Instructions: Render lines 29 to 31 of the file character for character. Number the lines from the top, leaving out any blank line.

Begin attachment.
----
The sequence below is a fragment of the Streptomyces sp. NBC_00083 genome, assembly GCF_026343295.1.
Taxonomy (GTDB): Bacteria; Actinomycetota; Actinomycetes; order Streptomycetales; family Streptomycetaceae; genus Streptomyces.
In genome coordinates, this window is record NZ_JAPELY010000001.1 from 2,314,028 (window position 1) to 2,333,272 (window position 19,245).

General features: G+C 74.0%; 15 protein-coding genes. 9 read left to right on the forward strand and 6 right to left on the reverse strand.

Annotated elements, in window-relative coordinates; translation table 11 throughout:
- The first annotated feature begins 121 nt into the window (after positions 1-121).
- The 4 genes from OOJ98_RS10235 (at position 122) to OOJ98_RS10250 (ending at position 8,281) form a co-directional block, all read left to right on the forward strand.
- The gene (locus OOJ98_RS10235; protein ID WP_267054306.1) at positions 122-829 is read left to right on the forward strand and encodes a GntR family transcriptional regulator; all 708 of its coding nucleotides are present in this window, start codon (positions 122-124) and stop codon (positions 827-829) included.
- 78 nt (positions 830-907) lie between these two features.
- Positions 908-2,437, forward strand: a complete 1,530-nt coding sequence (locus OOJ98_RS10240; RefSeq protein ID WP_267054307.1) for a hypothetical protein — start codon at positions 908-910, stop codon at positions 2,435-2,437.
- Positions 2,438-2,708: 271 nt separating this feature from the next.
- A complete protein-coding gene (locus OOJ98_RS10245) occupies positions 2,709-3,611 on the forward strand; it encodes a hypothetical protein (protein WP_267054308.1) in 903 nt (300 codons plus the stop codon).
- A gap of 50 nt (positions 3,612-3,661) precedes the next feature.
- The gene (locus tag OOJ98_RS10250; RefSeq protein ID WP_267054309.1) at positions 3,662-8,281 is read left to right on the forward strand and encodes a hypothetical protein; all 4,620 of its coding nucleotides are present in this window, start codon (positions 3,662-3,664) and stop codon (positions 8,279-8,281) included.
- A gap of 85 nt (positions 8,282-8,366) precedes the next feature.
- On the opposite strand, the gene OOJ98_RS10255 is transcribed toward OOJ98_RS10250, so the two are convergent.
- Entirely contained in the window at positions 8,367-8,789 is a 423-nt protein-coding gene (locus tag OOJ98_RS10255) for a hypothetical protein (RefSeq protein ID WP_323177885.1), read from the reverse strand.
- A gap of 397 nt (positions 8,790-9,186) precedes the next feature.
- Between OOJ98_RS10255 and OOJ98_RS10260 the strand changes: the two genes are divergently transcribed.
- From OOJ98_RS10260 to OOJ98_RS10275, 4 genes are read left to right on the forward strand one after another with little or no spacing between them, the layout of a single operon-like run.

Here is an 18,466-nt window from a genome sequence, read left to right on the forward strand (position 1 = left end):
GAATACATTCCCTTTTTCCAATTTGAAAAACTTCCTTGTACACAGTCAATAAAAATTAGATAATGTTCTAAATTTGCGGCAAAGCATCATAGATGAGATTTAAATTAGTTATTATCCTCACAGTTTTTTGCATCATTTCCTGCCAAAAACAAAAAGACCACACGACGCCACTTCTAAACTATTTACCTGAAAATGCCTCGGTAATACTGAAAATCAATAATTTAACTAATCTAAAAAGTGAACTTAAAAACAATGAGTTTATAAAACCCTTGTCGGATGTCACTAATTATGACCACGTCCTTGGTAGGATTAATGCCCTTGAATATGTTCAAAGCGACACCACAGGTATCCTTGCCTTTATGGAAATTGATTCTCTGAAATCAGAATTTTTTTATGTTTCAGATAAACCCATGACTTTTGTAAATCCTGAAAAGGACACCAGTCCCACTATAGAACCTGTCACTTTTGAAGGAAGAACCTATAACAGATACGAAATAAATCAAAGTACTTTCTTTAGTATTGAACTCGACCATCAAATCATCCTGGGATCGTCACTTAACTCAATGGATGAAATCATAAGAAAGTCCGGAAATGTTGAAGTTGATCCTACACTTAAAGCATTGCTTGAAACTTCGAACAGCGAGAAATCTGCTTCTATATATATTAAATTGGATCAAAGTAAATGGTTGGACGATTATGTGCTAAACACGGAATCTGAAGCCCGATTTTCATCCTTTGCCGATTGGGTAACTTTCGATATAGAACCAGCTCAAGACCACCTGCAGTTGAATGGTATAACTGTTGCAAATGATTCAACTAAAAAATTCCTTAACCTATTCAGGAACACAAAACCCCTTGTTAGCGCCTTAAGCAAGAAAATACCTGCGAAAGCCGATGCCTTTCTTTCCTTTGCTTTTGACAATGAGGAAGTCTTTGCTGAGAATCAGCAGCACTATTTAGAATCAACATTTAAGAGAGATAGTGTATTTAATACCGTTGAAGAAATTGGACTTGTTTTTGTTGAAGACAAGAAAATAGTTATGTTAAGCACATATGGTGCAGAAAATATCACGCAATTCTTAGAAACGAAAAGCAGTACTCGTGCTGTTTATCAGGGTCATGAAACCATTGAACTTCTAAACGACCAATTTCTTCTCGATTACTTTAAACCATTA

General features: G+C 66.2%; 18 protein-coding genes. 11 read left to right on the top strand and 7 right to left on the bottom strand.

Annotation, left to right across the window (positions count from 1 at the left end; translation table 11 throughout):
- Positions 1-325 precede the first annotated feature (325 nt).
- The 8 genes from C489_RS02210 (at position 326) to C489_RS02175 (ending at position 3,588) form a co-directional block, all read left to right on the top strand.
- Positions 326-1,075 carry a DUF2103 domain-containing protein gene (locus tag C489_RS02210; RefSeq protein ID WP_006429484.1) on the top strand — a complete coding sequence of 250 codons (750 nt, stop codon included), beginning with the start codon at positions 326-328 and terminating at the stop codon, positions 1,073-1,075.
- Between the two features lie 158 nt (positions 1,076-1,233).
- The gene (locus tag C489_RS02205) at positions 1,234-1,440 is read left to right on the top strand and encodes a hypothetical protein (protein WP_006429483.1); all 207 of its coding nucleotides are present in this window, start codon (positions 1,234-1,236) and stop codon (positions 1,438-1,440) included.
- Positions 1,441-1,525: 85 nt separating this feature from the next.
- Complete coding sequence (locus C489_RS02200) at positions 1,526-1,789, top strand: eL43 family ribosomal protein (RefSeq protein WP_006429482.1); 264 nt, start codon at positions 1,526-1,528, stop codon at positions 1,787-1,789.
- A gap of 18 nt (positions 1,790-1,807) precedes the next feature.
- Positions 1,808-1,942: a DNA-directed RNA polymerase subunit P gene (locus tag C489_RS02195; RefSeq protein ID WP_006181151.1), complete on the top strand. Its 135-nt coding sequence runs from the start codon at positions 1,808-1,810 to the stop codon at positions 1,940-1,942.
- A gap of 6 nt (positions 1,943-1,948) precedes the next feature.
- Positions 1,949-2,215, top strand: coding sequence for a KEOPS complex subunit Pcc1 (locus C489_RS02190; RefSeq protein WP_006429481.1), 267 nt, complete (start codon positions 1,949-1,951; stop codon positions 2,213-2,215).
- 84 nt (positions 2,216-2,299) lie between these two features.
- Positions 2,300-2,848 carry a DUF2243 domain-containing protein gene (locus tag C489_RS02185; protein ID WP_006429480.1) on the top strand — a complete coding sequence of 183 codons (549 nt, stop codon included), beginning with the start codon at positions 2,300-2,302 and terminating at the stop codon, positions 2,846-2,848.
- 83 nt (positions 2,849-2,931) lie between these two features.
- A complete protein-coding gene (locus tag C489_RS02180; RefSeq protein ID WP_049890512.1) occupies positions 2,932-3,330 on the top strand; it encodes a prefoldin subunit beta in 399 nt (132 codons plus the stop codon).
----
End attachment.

- The gene (locus tag C489_RS02205) at positions 1,234-1,440 is read left to right on the top strand and encodes a hypothetical protein (protein WP_006429483.1); all 207 of its coding nucleotides are present in this window, start codon (positions 1,234-1,236) and stop codon (positions 1,438-1,440) included.
- Positions 1,441-1,525: 85 nt separating this feature from the next.
- Complete coding sequence (locus C489_RS02200) at positions 1,526-1,789, top strand: eL43 family ribosomal protein (RefSeq protein WP_006429482.1); 264 nt, start codon at positions 1,526-1,528, stop codon at positions 1,787-1,789.